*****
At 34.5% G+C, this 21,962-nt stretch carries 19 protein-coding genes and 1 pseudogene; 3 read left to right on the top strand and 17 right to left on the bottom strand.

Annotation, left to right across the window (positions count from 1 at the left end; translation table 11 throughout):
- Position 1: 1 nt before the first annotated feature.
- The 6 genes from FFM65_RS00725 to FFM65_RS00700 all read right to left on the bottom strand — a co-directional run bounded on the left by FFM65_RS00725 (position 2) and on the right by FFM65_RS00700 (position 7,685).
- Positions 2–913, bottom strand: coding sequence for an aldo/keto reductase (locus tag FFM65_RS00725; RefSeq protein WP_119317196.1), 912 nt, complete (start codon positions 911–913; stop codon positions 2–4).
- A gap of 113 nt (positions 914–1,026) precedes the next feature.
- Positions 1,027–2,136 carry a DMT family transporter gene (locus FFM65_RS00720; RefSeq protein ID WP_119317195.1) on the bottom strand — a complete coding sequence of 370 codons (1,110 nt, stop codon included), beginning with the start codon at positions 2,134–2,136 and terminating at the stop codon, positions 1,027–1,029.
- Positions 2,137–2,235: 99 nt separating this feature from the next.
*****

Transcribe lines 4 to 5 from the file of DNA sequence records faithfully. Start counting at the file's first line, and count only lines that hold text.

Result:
- The 6 genes from FFM65_RS00725 to FFM65_RS00700 all read right to left on the bottom strand — a co-directional run bounded on the left by FFM65_RS00725 (position 2) and on the right by FFM65_RS00700 (position 7,685).
- Positions 2–913, bottom strand: coding sequence for an aldo/keto reductase (locus tag FFM65_RS00725; RefSeq protein WP_119317196.1), 912 nt, complete (start codon positions 911–913; stop codon positions 2–4).